Bowel cancer is the fourth most common form of cancer and the second biggest killer. But this shouldn’t be the case, as it is treatable and curable, especially if diagnosed at an early stage.
April was bowel cancer awareness month, but with the coronavirus taking centre stage, many people are missing the signs of cancer, or think that even if there is something suspicious going on, they can’t do anything about it during the lockdown.
So we thought we’d seize the opportunity to raise awareness to our beneficiaries. Nursing Services Lead Kath Savage is here to explain just what bowel cancer is, as well as make you aware of the key symptoms and why speaking to your GP early can help increase your chance of early diagnosis and ultimately, your chance of a cure.
What is bowel cancer?
Bowel cancer is sometimes called colon or rectal cancer. It is cancer that occurs in the large bowel (which is made up of your colon and rectum).
Most bowel cancers develop from pre-cancerous growths, called polyps, but not all polyps will develop into cancer. Most people won’t know they have polyps, as they don’t normally cause any symptoms.
Larger polyps can sometimes cause symptoms like bleeding from your bottom, blood in your poo, a production of mucus when you go to the toilet, diarrhoea or constipation and tummy pain. You should speak to your GP if you are worried about any symptoms.
Polyps are usually found during an examination of the inside of the bowel or as part of the bowel cancer screening programme. If your doctor finds any polyps, they can remove them to lower the risk of bowel cancer developing.
What are the symptoms of bowel cancer?
Symptoms include any one of several of the following:
- Bleeding from your bottom and/or blood in your poo
- A persistent and unexplained change in your bowel habits
- Unexplained weight loss
- Extreme tiredness and no obvious reason
- A pain or a lump in your tummy
Most people with these symptoms don’t have bowel cancer, other health problems can cause one or more of these symptoms, but please don’t be embarrassed and please still contact your GP if you are concerned
What causes it?
We don’t know what causes bowel cancer, but we do know some factors increase your risk of getting the disease. We know you are more at risk if you have one or more of these risk factors:
- Aged over 50
- A strong family history
- A history of polyps (non-cancerous growths) in your bowel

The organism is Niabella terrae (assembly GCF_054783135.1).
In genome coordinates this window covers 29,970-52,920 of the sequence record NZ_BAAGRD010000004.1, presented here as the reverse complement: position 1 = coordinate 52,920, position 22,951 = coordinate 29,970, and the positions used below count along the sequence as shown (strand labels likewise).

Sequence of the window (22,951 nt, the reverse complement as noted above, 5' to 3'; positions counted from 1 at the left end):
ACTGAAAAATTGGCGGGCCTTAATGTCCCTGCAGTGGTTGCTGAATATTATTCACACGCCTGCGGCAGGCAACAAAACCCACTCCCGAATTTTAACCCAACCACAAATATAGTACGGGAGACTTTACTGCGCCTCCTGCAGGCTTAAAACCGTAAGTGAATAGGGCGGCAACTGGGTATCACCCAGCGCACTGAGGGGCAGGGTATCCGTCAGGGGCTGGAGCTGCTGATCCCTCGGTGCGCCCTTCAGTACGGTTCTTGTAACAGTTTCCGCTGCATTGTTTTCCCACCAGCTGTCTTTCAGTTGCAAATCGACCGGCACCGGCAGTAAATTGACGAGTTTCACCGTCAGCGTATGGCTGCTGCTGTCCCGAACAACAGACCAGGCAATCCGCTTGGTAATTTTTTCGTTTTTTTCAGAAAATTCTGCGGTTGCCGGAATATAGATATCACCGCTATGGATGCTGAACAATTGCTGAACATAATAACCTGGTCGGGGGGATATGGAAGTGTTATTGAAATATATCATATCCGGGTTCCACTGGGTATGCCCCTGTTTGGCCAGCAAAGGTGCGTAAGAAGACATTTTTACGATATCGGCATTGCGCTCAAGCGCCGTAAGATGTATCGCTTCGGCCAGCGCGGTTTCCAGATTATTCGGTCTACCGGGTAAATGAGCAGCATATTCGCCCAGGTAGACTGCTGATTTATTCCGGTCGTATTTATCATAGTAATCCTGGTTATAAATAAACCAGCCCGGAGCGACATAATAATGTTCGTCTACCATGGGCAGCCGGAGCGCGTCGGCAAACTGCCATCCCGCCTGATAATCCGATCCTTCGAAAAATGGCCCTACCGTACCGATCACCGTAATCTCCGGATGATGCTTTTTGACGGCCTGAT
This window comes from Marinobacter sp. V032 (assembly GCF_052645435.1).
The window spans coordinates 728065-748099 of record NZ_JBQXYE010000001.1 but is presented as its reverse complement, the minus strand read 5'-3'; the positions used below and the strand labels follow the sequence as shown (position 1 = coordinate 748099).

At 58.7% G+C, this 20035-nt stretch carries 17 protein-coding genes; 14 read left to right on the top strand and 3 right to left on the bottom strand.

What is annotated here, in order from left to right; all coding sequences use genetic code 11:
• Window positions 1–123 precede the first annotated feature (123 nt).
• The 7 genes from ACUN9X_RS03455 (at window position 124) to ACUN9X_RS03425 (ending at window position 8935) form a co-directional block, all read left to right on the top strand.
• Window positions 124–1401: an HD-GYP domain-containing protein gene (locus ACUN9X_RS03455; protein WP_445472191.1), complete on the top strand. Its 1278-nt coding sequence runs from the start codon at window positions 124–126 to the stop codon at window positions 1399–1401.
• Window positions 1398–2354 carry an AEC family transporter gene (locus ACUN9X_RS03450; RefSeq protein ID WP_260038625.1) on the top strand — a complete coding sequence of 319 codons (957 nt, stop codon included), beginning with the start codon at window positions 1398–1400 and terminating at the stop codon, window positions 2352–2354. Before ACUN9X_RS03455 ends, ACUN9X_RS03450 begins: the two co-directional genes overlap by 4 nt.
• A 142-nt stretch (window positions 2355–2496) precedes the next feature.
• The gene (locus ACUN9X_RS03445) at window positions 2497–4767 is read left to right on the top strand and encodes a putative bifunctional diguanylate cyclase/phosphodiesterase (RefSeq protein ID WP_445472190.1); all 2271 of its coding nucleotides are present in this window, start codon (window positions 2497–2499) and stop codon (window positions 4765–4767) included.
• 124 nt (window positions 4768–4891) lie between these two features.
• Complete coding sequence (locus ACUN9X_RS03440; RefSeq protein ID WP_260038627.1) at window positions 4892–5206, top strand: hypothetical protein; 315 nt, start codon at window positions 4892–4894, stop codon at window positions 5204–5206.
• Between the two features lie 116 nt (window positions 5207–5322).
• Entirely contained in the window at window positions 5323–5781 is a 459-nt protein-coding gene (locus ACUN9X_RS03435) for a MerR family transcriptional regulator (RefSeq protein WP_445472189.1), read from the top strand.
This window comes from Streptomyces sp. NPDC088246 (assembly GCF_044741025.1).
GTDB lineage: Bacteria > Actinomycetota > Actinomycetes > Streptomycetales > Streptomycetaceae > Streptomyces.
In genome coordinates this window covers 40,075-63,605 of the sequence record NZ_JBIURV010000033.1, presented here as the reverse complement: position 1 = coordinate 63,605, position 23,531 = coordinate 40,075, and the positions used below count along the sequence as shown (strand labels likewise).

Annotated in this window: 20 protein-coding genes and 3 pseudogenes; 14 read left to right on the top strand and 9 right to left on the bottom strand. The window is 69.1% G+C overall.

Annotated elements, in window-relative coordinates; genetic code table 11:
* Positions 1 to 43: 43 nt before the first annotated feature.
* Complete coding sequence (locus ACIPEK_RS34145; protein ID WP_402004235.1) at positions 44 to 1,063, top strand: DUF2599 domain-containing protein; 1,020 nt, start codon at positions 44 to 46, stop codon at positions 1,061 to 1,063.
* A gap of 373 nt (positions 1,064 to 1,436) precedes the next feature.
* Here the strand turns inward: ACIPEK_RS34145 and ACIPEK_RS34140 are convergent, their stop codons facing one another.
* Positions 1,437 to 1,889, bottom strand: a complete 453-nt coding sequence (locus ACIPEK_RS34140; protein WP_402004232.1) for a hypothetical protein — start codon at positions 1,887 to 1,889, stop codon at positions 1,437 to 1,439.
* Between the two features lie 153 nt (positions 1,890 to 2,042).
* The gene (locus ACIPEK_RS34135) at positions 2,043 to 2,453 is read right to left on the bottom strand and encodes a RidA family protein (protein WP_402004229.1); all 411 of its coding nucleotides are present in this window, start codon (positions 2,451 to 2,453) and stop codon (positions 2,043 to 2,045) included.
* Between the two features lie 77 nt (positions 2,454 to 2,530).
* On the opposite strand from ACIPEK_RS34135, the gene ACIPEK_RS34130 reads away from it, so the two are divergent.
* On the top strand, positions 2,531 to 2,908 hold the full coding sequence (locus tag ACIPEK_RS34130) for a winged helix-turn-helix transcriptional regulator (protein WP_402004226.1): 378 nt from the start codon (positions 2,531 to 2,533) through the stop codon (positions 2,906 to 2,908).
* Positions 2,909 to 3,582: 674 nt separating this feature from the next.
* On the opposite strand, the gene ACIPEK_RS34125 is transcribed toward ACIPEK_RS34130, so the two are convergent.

- Longstanding bowel disease, such as Crohns or Ulcerative colitis
- Type 2 diabetes
- An unhealthy lifestyle
Having risk factors doesn’t mean that you will definitely get bowel cancer. Equally, if you don’t have any risk factors, it doesn’t mean you won’t get bowel cancer.
Can it be prevented?
There are some things you can’t change, like your age or your genetics. But scientists believe that around 54% of all bowel cancers can be prevented by having a healthier lifestyle. Some of these include:
- Avoid processed meat and limit red meat
- Eat plenty of fibre
- Be a healthy body weight
- Be physically active
- Limit your alcohol intake, and try having two alcohol free days a week
- Consider stopping smoking, speak to your GP about NHS stop smoking support.
Bowel cancer screening
Bowel cancer screening can save lives, as it aims to detect bowel cancer at an early stage So some if you will have heard of screening, and have already received your kit, but what exactly is screening?
If you aged between 60-74 (or 50-74 in Scotland) and registered with a GP, you will receive a bowel screening kit every two years in the post. If you are over 75 you can ask for the kit.
Screening detects small amounts of blood in your poo. The test is quick and easy and can be done in the privacy of your own home. You need one small sample of your poo to test.
If you’re worried
If you have any of the symptoms I mentioned above or have any concerns, don’t put off from contacting your GP by phone. They will be able to offer you a telephone consultation and discuss the next steps.
You can also call our Support Line on 0800 389 8820 and a member of the Nursing Team may be able to advise.